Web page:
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2004 will be 'a year of traction,' says Goodyear

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In a conference call folowing the release of Goodyear Tire & Rubber Co.'s fourth quarter 2003 financial results, Robert Keegan, chairman and CEO, said the company has improved its relationship with its dealers. "It simply had to be done, and it was."

The company also is working on improving its private brand tire business by being more selective when it comes to choosing business and scrutinizing global sourcing.

Robert Tieken, executive vice president and chief financial officer, stressed that the company's financial restatements "were not a distraction to our business leaders," and that the company is pleased to have the financial restatements behind it.

Goodyear is focused fully on its turnaround plan and has set in place steps that will prevent similar problems happening in the future, Tieken said. These steps include disciplinary action where necessary, appropriate training for workers, organizational and personnel changes with increased oversight, and simplification and improvements in financial procedures.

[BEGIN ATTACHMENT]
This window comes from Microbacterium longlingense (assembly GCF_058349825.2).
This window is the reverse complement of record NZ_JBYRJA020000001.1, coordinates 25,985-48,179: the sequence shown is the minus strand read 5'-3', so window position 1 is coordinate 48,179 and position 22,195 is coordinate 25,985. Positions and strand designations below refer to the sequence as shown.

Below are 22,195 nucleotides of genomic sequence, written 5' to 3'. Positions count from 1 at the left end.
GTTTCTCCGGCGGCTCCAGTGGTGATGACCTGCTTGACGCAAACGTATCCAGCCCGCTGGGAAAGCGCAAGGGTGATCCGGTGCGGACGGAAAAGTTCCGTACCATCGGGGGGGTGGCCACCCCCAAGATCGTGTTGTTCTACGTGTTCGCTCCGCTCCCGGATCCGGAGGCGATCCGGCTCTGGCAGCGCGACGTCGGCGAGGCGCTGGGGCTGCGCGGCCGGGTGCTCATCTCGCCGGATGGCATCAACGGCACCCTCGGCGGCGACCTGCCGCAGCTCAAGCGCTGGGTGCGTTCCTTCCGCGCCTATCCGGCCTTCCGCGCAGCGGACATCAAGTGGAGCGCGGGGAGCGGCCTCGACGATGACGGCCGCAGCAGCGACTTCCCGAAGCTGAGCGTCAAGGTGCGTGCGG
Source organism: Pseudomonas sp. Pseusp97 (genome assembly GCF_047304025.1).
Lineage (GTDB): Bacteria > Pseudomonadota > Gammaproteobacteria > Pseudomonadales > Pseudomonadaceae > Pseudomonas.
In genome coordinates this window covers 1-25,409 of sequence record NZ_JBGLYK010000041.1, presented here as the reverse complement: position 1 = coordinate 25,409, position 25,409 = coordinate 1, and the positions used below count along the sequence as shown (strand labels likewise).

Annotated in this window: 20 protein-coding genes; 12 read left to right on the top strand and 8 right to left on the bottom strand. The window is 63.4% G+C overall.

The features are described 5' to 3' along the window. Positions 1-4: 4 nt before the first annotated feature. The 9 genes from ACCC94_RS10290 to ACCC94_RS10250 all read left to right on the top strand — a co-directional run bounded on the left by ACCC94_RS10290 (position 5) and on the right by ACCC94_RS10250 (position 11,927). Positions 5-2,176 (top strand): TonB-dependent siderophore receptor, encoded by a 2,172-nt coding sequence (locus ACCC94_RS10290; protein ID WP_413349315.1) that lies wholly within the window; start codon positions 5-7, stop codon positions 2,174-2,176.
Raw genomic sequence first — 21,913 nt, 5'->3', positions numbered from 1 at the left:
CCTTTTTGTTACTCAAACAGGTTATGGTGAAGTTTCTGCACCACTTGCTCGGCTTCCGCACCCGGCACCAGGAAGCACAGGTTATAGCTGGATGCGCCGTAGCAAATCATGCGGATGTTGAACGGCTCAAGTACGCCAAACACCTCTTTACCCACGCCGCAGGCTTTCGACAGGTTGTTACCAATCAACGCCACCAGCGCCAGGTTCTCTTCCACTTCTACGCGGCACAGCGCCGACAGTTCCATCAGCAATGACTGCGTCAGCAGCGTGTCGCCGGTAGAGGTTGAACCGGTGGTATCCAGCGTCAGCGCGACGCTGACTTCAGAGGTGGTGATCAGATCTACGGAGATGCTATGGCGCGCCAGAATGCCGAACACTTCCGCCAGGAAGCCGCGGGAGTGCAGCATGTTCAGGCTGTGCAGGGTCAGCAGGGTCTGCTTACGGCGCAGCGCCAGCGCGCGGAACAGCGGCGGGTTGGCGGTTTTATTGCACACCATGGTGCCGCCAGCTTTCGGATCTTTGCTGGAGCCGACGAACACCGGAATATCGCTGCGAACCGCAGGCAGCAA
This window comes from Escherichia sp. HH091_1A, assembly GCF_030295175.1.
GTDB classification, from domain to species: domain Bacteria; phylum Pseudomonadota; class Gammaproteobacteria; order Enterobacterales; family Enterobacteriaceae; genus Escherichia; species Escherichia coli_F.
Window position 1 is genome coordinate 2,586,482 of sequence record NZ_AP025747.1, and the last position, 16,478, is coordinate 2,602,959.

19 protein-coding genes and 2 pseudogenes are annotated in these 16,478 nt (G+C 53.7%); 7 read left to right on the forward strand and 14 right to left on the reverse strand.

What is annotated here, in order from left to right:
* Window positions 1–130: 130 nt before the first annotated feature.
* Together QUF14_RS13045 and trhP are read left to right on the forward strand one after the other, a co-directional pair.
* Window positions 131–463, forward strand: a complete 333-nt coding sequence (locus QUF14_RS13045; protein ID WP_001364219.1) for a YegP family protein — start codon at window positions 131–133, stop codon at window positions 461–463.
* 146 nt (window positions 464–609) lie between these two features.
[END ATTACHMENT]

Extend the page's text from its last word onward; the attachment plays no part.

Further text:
The company continues to maintain a strong liquidity position, Tieken added, and with approximately $2 billion in cash and available credit, "Our position remains strong in a going forward basis."

Keegan said there has been very positive market reception to its products, including the new Assurance line. The company is ramping up production to meet demand while it struggles to keep everyone fully inventoried. "It's a nice problem to have," Keegan said.

"Expect more launches and more excitement in our key markets," he added. "Much work remains to be done. We are attacking our goals aggressively."

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